Environmental connections to public health >>
It's hard to talk about pregnancy without talking about a woman's right to give birth to pollution-free babies.
In 2004, EWG tested umbilical cord blood of 10 babies born in U.S. hospitals and found a total of 287 chemicals, an average of 200 chemical per child! All this at the time of the infant's most critical period of development of the baby, when it needs a chemical-free and nutrient-rich environment, not an industrial site! That those chemicals are present in its mother's womb is wrong on so many levels!
But babies are not just born pre-polluted due to environmental factors, they are harder to conceive. According to the Telegraph, newspaper in Calcutta, India:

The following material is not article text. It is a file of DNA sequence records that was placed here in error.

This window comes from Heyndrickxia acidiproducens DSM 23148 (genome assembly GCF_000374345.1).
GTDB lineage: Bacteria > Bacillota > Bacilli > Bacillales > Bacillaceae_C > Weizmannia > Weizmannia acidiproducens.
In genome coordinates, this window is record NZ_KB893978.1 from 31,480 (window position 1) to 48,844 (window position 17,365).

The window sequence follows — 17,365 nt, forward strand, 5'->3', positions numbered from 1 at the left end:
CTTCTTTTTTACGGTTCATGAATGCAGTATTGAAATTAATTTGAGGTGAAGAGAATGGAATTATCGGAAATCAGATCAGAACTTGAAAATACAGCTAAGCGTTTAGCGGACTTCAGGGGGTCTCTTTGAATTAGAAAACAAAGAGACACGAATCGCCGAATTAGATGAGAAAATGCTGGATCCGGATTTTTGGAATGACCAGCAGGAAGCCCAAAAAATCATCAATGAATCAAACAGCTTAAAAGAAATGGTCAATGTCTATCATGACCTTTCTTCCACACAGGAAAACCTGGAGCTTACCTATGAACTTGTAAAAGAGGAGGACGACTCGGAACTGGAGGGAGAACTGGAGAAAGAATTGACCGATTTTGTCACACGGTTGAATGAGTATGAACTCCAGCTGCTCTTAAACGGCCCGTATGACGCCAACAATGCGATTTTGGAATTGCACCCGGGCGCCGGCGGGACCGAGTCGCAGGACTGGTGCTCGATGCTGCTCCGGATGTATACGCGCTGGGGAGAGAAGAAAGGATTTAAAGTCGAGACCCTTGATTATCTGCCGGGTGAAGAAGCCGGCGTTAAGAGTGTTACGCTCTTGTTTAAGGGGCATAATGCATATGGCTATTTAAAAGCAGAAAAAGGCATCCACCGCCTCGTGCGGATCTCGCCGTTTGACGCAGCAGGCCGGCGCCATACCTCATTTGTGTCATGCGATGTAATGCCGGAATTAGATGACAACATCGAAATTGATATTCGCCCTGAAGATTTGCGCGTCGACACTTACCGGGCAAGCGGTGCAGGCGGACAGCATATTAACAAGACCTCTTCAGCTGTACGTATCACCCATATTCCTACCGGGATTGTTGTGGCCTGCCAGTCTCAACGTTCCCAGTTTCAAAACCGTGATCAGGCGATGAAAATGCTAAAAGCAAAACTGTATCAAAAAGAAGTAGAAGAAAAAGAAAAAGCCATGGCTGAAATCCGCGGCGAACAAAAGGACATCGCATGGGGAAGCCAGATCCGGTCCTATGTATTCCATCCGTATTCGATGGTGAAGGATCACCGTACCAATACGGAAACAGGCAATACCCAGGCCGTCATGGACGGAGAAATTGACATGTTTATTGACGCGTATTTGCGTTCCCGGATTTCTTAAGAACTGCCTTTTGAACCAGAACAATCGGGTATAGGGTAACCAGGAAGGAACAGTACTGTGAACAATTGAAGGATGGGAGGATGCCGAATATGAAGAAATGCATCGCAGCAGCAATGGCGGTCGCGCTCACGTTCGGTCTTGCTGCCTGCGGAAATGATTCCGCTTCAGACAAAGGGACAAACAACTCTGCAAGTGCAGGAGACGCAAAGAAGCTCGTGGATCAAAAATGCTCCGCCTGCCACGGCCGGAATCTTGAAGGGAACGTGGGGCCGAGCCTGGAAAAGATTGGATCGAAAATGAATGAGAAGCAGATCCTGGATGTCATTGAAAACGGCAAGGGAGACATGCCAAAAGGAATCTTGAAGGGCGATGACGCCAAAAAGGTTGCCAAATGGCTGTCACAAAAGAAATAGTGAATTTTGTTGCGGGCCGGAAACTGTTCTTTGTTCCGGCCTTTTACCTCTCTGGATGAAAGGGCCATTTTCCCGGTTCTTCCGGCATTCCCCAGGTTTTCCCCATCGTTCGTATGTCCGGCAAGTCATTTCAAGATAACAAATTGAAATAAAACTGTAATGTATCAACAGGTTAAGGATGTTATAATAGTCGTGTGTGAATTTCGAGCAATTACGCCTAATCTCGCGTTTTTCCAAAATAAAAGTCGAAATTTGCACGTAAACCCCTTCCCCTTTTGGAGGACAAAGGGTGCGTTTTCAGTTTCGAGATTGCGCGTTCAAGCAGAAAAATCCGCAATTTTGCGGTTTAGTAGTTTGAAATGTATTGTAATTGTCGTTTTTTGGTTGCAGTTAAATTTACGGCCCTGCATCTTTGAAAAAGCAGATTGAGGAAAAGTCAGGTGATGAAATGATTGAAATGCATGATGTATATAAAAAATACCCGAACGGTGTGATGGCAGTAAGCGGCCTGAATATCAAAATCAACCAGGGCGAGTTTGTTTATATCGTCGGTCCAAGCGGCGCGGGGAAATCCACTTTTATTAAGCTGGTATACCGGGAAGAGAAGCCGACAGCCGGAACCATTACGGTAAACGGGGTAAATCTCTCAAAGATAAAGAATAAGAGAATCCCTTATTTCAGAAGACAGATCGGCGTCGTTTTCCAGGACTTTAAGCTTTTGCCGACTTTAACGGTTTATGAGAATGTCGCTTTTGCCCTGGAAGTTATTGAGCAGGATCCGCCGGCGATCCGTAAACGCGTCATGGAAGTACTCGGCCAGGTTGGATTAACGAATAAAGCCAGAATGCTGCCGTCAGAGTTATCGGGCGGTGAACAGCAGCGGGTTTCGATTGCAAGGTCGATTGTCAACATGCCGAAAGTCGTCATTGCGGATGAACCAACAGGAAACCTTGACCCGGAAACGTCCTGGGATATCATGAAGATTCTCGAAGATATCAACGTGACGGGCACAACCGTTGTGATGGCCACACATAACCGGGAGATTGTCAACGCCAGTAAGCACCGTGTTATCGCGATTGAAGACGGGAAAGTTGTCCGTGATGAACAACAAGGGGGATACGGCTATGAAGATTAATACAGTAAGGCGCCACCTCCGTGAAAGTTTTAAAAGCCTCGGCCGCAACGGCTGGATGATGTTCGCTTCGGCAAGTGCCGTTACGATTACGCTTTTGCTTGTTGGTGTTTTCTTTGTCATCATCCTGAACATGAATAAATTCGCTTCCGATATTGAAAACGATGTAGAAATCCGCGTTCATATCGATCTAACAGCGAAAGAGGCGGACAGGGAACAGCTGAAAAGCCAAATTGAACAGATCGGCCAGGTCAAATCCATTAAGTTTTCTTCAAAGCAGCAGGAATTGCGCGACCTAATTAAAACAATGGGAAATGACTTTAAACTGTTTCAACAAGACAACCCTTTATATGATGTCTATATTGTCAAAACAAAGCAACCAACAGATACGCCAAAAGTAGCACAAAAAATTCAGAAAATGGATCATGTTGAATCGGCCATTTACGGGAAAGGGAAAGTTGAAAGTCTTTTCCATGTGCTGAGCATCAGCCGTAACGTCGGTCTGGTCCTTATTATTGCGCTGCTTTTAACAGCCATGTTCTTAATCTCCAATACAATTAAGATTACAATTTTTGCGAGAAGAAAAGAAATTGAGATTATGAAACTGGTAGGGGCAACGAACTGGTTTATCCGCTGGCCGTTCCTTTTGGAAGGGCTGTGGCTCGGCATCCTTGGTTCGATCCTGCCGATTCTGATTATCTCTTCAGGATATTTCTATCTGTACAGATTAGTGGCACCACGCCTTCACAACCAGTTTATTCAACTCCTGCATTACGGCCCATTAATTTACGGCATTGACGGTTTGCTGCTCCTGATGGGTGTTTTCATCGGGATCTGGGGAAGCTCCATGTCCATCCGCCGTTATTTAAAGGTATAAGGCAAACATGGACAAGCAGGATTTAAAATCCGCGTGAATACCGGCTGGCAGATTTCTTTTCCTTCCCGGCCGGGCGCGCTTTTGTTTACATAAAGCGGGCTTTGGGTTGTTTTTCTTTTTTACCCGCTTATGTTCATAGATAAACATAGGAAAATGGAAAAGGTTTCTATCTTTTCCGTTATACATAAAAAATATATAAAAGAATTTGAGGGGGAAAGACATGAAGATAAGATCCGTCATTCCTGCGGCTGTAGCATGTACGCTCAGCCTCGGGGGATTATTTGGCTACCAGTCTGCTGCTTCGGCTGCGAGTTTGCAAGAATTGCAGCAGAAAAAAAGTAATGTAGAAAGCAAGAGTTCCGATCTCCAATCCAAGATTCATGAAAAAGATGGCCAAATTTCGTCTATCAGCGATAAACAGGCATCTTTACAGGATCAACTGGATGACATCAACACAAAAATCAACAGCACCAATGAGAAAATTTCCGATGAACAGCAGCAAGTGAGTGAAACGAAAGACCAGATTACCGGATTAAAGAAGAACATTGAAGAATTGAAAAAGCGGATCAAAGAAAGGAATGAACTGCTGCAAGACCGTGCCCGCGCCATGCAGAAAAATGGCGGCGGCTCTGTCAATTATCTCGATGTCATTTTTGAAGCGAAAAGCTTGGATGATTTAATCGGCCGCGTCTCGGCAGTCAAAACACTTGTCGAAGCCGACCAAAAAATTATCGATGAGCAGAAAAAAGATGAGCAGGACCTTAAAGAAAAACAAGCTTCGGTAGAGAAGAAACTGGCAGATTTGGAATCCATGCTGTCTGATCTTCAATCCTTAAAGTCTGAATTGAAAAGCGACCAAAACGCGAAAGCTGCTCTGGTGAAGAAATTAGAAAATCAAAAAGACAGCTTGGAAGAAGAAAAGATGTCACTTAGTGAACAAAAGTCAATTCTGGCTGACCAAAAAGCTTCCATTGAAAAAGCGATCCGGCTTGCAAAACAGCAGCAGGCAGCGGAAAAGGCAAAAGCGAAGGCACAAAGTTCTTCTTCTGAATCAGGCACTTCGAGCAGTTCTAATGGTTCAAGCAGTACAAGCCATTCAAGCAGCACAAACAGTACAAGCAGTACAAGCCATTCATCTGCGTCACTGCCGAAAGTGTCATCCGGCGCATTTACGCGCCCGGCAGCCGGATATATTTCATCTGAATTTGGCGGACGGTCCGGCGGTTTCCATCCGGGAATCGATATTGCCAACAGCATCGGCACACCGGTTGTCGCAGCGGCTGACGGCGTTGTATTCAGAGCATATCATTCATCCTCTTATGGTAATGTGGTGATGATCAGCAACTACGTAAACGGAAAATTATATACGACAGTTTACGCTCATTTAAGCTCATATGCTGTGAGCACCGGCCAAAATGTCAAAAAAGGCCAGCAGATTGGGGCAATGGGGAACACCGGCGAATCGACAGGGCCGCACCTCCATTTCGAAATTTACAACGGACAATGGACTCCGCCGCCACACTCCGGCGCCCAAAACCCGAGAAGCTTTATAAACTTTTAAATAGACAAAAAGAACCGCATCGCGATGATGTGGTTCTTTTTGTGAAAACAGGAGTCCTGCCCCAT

"A study of 100 childless couples who have experienced early miscarriage in the past two years revealed genetic deficiencies in sperms produced by almost 55 per cent of the males in the group. The common factor was constant exposure to air pollution."
The Telegraph further reports around 15 to 20 per cent of all pregnancies in India were ending in miscarriage, because males, exposed to pollution, were producing defective sperm.
But you don't have to go as far as India. You can go to the U.S. farmlands to encounter dangerous agricultural chemicals. According to Sandra Steingraber, the author of the book "Living Downstream," chemicalization of farming has sent toxic farm chemicals downstream and into contact with people.
We are all interconnected. The choices that people make in one part of the world affect the people on the other side of the blog. Those choices affect whether others enjoy basic human rights and necessities. The right to food. The right to give birth to non-polluted babies.